I’m looking forward to getting married on Friday and what will be the biggest party that I will probably ever plan myself. There is an amazing amount of things you can choose to do yourself when planning a wedding and we are doing just about all of it. I ironed 11 table clothes yesterday (19 more to go!), and helped design the program. It’s one of those things where we could keep investing and endless amount of time into the details, so it’s hard to know if you’ve done too much, or you should just settle for the traditional option. It seems a bit like teaching in this sense, and since we are both teachers, we are quite comfortable coming up with our own activities, formatting documents, and otherwise putting in a lot of effort to make an experience a little bit better.
What I’m teaching this week What I’m doing to better my teaching this week:
Since it’s summer vacation and I’m not teaching summer school (Woo hoo!), I can’t write about what I’m teaching this week like I do most weeks. Instead I will write about what I plan to do to get better at teaching this week. Next week I will head out on a pretty long honey moon and will have a lot of time to sit down and read some books and articles on my kindle. In the time between ironing tablecloths (19!) I’ll be loading up my kindle with books to read to improve my teaching and get caught up on the goings on in the Math Ed world. Any suggestions?
What I’m blogging this week:
What do I do with this blog this week? I have a number of posts I want to make about the NCTM conference meeting that I attended last week along with Robert Kaplinsky, a recap of my talk on Global Math Department, and a wrap up of my teaching year. Whether or not these things will happen will depend on how many tableclothes get ironed (have I mentioned that I’m ironing tablecloths?), so I’m not going to make any promises here.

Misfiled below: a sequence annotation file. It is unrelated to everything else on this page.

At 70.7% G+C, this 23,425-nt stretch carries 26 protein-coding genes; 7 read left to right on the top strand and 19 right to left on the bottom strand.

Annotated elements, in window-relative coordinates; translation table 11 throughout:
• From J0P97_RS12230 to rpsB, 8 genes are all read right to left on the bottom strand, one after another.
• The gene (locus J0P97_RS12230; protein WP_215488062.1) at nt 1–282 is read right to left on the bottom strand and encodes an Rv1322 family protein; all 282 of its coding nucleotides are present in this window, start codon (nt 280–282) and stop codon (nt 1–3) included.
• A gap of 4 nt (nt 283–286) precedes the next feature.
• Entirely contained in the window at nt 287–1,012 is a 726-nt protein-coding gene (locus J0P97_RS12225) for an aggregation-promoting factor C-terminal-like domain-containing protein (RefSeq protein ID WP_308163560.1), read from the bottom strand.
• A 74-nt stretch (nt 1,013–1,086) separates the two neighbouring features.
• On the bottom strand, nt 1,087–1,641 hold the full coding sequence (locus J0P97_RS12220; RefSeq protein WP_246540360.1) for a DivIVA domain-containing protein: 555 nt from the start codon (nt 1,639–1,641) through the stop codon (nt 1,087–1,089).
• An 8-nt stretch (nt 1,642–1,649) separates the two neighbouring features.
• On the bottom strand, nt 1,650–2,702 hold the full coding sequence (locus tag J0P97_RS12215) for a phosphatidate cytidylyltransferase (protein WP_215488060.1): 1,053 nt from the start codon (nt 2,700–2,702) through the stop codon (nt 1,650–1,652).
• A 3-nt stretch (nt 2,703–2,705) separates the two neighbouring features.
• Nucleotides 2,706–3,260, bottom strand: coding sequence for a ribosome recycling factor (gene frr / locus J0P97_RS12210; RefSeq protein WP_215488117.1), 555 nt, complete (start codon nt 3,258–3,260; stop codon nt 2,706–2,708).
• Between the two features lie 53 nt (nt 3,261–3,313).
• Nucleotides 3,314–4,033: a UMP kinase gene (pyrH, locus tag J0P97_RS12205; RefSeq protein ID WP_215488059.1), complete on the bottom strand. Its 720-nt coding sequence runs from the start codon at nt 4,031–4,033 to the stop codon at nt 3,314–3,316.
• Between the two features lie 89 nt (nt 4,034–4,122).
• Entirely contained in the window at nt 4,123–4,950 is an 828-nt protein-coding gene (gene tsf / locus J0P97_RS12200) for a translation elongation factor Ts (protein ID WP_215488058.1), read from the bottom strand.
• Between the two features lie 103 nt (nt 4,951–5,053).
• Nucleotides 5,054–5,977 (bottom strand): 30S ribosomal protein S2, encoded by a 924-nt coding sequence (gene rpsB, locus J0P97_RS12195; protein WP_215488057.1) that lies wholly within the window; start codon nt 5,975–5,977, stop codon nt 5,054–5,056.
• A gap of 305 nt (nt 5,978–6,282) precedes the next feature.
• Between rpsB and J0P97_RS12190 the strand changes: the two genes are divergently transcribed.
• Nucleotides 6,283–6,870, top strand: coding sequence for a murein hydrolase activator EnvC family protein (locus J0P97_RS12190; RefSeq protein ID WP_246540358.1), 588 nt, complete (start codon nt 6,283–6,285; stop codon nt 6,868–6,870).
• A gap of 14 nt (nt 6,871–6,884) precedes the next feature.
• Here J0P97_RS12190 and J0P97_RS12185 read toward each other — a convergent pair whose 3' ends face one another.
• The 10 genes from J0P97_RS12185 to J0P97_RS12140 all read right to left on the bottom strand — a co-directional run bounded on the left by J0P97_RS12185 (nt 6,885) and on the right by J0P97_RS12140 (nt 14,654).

What I’m thinking this week
Yesterday I was at the post office and saw a small swarm of kids running and climbing all over everything as their mother waited in a long slow line. Upon seeing kids in unstructured activities, the teacher in me began to think that they should be in a controlled and nurturing environment, like school. In all reality, the real world is not like school, and I as an adult realize that the post office is not a going to place where kid or adults have room to explore, and learn and grow. But what if it was? Summer vacation puts kids into places where only adults spend their time and it should forces people to think about what these kids are learning during their time in this place. Maybe this is a good thing. Maybe kids should spend more time in these spaces in order for some acclimation to occur, and I mean the adults to acclimate to the kids. Yeah, the kids may learn they need to “behave” or whatever, but the Post Office, and society at large, can also begin to learn how to think through interactions with kids. Restaurants have been getting it right for years. Kids show up and they have a different menu usually with some reading material, some crayons and some engaging activities on a kids menu. If the question of what kids are learning was actively considered by business, institutions, and other people outside of schools, it might even change the way people talk about education. With everyone in the role of educator for some small part of their day, perhaps educational conversations wouldn’t need to devolve all the way back to the “Well, when I went to school…” refrain. What if everyone saw themselves as playing a role in the development of kids?